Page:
My Recommended Reading List – Woo

The following books have helped me develop as a person in many manners. The core lessons of the philosophies relate to resilience to difficulty, integrity, and finding fulfillment.

This list originally had a predecessor on The Barricades*. It was a reasonably long article that introduced my readers to my favorite fiction. I was proud of the blurbs supporting my choices. Well, when I published this piece I discovered that the article had disappeared in a semi-recent update. It upset me to think that all the work I had put into that story, and another that also disappeared, was gone. The wisdom I learned from the following books flowed through my mind as I felt frustrated. I took it as a challenge and will eventually re-write the stories I lost. I took it as a lesson to back-up my articles, which I do not want to pay for. And the difficulty reaffirmed my commitment to the blog.

* The predecessor has been recovered, follow this link to read it.

Read the books below and make your life easier.

 

The Four Agreements, Don Miguel Ruiz

Ruiz, a descendant of Toltec shamans, creates a wooey atmosphere in stating the four agreements. The four rules are a guide for proper-living and they are printed on the inside cover of the book, so no spoilers here.

  1. Be impeccable with your word
  2. Don’t take anything personally
  3. Don’t make assumptions
  4. Always do your best

The agreements are simple enough on the first read. Through his exposition Ruiz weaves layers of reasoning to give the reader a compelling ethical framework.

 

The Tao Te Ch’ing, Lao Tzu, translators

The Tao Te Ch’ing uses allegories of nature in short poems to derive loose rules of wise-living. The wisdom of Lao Tzu is timeless and the book’s re-readability is bolstered by the fact that so many translators have taken a crack at it. Stephen Mitchell’s version, though, is the most well-known. Read the Tao Te Ch’ing to learn how to cherish life, be good to yourself, and take things lightly.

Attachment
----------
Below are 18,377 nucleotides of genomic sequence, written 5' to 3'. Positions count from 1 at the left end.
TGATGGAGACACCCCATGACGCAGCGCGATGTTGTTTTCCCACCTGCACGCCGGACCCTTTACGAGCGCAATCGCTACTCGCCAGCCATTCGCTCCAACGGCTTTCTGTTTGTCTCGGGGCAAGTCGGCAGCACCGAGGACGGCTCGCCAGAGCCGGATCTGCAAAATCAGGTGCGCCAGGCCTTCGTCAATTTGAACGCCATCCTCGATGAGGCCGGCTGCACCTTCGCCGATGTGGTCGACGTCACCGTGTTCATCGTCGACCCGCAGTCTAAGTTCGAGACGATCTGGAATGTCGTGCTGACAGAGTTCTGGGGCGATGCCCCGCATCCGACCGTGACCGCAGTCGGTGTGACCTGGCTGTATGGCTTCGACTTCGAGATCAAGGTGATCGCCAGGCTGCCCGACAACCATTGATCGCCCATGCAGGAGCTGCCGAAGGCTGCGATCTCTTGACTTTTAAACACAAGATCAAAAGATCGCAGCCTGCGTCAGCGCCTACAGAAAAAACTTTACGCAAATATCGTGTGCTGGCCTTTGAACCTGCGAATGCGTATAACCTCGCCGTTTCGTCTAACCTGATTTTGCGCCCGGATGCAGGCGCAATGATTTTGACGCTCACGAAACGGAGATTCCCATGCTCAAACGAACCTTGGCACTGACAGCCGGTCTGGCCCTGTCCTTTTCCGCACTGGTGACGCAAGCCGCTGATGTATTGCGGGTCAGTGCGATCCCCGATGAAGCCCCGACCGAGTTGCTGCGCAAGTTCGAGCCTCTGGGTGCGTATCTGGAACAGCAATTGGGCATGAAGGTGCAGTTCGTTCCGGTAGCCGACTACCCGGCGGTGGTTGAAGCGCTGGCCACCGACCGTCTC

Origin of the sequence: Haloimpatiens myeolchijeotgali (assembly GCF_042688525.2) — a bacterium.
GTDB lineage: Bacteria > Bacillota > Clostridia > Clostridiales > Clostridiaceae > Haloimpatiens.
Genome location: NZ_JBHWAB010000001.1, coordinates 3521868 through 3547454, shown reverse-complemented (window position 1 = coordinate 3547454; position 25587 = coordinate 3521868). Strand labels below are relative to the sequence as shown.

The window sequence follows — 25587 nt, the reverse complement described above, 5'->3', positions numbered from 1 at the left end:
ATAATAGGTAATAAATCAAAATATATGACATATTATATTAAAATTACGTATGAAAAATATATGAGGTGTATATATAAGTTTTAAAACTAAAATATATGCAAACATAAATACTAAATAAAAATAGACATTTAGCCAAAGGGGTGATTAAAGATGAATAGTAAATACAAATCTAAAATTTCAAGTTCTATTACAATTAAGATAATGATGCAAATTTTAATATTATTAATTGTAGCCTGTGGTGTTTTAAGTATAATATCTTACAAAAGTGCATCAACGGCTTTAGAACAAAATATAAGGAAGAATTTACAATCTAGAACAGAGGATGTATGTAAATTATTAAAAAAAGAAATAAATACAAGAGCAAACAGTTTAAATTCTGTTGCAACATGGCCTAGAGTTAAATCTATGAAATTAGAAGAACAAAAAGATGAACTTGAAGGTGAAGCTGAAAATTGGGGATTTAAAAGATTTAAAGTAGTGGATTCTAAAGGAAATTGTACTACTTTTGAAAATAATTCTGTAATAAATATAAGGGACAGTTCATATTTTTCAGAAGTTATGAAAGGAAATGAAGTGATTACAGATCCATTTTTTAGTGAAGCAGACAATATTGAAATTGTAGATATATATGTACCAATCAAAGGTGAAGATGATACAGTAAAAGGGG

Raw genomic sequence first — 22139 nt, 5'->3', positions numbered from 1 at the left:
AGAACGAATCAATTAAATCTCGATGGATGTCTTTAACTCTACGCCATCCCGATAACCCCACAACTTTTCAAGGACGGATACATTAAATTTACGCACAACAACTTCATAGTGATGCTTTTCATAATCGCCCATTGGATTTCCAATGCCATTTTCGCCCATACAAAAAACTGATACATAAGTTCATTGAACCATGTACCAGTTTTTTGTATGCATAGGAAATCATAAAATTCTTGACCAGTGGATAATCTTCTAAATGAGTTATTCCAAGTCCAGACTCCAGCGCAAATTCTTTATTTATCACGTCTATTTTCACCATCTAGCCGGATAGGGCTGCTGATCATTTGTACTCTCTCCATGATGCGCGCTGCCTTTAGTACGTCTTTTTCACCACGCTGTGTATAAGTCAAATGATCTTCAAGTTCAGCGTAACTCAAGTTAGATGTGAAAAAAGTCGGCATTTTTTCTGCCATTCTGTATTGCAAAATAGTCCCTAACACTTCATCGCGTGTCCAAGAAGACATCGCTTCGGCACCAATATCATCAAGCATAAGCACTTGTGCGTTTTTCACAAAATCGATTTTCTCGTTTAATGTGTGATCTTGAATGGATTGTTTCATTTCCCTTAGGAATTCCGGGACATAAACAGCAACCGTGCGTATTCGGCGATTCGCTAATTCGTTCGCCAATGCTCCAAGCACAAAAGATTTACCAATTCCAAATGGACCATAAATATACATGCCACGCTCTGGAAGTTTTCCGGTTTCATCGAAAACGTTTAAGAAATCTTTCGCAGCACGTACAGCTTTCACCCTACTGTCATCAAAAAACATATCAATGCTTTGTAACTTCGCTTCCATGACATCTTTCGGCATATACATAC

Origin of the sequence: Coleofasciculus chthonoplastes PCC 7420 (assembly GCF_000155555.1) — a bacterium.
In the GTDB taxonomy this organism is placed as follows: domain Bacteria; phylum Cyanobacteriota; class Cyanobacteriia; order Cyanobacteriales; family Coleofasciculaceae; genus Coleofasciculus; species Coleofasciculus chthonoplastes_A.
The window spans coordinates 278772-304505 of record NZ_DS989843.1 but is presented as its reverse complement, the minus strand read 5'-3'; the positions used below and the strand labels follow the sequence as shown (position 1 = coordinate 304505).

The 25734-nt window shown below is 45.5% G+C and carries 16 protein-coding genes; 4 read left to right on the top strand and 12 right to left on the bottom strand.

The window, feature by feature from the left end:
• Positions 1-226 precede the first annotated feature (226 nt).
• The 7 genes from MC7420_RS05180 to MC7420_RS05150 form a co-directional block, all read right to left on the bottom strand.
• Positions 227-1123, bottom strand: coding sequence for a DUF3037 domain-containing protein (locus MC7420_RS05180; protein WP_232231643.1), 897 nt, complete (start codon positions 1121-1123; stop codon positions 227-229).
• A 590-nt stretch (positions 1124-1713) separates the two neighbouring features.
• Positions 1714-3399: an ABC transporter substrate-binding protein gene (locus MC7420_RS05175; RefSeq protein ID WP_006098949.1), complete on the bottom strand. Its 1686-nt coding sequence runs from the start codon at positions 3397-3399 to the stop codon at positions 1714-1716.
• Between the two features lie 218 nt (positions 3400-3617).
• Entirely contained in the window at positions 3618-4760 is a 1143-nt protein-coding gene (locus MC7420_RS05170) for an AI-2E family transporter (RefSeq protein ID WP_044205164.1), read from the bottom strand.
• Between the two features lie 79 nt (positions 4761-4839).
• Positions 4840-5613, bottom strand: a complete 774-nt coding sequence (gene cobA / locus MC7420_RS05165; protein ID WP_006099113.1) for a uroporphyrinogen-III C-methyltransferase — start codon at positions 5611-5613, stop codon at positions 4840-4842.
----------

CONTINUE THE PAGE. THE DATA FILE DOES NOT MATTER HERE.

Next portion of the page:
The Tao Of Pooh, Benjamin Hoff

This whimsical book is an introduction to Taoism tailored toward the West. Hoff uses Winnie the Pooh and friends to explain the concepts within the Tao Te Ch’ing. The thesis is that the soft-spoken, honey-loving bear solves his problems by unknowingly living by Taoist principles. This means that he puts in appropriate amounts of effort, not too much, not too little. It means that he values simplicity and does not strive for intelligence. It means a lot of things but the book is a fun read, and it helps the reader understand the way of Lao Tzu with simple stories. Bonus: the cover art.  

 

The Teaching Of Buddha, Bukkyo Dendo Kyokai

The Three Jewels, The Four Noble Truths and the Eightfold Path are a rethinking of what it means to be a person. The concept of worldly renunciation juxtaposes the hedonistic consumer lifestyles common today. It is relevant to the anthropocene age in that, to survive climate change, the privileged sides of humanity need to renounce excessive electrical and material consumption. That being said, I do not accept all of the Buddha’s teachings beyond recognizing their truths. Life is pain, but I do not believe that avoiding pain is the best way to go through life. Joy and despair teach us about ourselves, they are fleeting, and they should never be wasted when they come. Read the philosophy at the Buddha to ‘get over yourself’ and to find satisfaction in life, even when your path is painful. 

 

The Prophet, Kahlil Gibran

Kahlil Gibran, 1913

I like to think of The Prophet as the weightier predecessor to Monty Python’s Life Of Brian*. In the short story, the titular prophet sermonizes on a variety of topics fundamental to the human experience such as love, teaching, and giving. He is asked the questions by the people of a coastal city, where he spent 12 years as a foreigner. He is about to leave when they stop him to ask for his wisdom on the 26 topics covered in Gibran’s poems. The Tao Te Ch’ing was, supposedly, written by Lao Tzu on the request of a soldier before he left civilization to become a hermit. I believe this commonality is a coincidence, but it is interesting that both books revolve around the interaction between a sage and the citizens of a civilization they are leaving behind.   

* This comparison reflects that both stories follow a fictional holy man. Gibran’s prophet takes his duties, of being wise and sermonizing, seriously. Python’s Brian is thrown into holy high jinks through coincidence.

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